Waterways Commission eyes more Hatteras Inlet dredging by the Miss Katie in March

Waterways Commission eyes more Hatteras Inlet dredging by the Miss Katie in March

February 17th, 2023

With the Miss Katie successfully completing a 10-day dredging event for Hatteras Inlet’s Connector Channel, the Dare County Waterways Commission focused on proactive steps to keep the Connector Channel and the other channels that link to Hatteras Inlet open for the long term at their monthly meeting on Monday, February 13.

“The Dare County Task Force and EJE [Dredging Service] got the dredge down here, like they said they would, and from everything I’ve heard from boats going in and out of the Connector Channel, they did an excellent job,” said Chairman Steve “Creature” Coulter at the beginning of the meeting. “I’ve also talked with several of the marinas, who are expressing their gratitude that we are getting this done early before the season gets rolling.”

“We took the first step in getting the Miss Katie down here, and hopefully we’ll get two or three more steps [accomplished] in the future to keep working on making Dare County a place where everyone can come and bring their boats, and travel in and out of the inlet safely.”

The 156-foot dredge, christened on October 13 at a ceremony in Wanchese, had already been working in Oregon Inlet since the fall of 2022, but the late January dredging event was the first time that she tackled the channels of Hatteras Inlet.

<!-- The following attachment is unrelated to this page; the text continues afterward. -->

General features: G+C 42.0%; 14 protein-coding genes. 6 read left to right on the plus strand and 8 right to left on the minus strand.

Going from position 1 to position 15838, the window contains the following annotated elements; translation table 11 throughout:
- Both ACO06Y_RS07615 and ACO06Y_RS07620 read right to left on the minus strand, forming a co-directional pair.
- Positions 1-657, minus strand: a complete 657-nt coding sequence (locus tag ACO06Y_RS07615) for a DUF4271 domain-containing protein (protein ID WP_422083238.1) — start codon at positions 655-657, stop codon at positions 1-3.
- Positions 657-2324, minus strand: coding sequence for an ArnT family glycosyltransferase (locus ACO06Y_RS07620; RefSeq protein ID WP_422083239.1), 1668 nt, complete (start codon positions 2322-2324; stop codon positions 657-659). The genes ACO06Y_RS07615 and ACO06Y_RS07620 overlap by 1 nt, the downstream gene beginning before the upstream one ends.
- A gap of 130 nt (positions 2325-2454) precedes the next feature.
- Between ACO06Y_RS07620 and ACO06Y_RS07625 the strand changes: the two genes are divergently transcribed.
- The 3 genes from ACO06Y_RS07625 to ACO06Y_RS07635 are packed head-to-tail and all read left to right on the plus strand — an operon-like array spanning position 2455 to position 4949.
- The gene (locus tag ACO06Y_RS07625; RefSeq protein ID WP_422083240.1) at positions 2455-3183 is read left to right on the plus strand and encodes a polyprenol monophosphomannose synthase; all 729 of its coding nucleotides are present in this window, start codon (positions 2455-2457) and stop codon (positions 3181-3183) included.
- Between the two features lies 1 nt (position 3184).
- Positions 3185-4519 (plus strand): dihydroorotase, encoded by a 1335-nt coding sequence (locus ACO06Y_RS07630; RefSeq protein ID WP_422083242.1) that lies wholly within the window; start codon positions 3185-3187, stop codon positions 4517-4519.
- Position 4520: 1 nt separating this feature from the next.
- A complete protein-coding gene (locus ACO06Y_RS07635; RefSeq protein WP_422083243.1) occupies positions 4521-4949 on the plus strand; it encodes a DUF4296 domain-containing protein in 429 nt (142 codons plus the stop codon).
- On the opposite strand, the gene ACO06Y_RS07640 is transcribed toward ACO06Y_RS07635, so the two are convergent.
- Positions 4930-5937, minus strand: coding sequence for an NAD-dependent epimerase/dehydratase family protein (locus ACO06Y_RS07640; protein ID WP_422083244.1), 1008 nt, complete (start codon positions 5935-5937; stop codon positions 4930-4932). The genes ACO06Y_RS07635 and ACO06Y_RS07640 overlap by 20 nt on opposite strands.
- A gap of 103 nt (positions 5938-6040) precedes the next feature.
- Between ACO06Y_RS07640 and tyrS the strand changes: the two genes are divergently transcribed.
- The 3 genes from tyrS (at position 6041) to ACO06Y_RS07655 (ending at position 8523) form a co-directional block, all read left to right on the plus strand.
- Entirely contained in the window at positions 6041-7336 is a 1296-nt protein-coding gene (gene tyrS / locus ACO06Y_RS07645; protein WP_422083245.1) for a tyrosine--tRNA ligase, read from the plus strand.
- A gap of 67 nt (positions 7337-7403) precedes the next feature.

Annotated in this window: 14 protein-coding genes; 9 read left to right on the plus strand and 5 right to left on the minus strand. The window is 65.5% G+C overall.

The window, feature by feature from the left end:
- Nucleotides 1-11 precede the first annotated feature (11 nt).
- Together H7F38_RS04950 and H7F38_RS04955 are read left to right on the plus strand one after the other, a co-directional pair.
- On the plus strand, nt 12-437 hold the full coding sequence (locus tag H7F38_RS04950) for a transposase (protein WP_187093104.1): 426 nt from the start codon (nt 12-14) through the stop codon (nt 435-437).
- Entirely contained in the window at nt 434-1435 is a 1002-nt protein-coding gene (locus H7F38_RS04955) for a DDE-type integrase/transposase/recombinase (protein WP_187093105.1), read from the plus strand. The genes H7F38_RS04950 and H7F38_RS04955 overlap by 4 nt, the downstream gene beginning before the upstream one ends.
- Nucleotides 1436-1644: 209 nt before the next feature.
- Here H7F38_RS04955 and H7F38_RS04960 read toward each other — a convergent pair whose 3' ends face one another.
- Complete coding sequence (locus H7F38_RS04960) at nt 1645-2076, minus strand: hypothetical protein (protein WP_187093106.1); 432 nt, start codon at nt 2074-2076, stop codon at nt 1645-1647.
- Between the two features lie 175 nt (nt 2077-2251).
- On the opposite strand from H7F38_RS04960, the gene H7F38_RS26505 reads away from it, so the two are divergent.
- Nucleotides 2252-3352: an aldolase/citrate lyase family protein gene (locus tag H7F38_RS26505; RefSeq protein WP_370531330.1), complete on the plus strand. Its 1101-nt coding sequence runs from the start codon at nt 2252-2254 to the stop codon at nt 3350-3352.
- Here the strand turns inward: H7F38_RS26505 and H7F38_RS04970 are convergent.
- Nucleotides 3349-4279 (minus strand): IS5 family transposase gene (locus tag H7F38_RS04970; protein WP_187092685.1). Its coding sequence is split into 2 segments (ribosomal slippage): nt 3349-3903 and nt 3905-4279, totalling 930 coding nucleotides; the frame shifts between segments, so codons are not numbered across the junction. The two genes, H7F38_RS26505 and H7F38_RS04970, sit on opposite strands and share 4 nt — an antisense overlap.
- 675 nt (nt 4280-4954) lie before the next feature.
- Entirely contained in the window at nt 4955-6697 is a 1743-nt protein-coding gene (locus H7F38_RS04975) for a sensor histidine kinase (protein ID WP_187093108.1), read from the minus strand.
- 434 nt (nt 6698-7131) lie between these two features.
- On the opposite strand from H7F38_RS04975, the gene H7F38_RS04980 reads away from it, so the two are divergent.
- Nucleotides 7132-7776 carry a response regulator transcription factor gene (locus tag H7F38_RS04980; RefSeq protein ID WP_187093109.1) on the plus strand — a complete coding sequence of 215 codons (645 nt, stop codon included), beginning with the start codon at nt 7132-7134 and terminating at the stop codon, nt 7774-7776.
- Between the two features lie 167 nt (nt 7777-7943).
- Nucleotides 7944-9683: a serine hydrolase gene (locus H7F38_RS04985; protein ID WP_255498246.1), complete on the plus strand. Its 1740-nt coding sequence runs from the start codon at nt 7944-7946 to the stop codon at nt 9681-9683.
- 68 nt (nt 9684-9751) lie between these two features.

Per EJE Vice-President/Managing Partner Jordan Hennessy, Miss Katie had 10 productive days of dredging, with roughly 14,000 cubic yards of material removed and dumped off the Ocracoke nearshore disposal site.

The Oregon Inlet Task Force has been charged by Dare County to manage the dredge, including its operation schedule and project monitoring, and as a proactive measure, the Dare County Waterways Commission voted to request a second visit from Miss Katie by the end of March. (Special permission is needed for every dredging event outside of the permitted dredging window of October 1 through March 31, hence the rush to have Miss Katie return before the window closes for the season.)

“We definitely want to make a motion to have the Miss Katie back here before the moratorium starts,” said Coulter. “But it’s kind of hard to say that we’d like for them to concentrate on one area or another without a new survey.”

The side caster dredge Merritt works in the Hatteras Inlet in July 2021. [Donna Barnett/Island Free Press photo]

The US Corps of Engineers expects to have new surveys available in the next couple of weeks, so a motion was passed by the Commission to request that the Miss Katie returns to Hatteras in mid-March, (before the moratorium closes), to do a dredging event in need-based areas, which will be determined closer to the dredging date.

The most recent 10-day dredging event cost $220,000, leaving $580,000 in remaining funds for future Miss Katie-related dredging in Hatteras Inlet’s channels, so the cost of a March maintenance event was not an immediate concern.

A potential return of Miss Katie is not the only dredging event on the horizon, and U.S. Army Corps of Engineers’ Joen Petersen said that the Corps would be sending the sidecaster dredge Merritt to Hatteras Inlet early next week.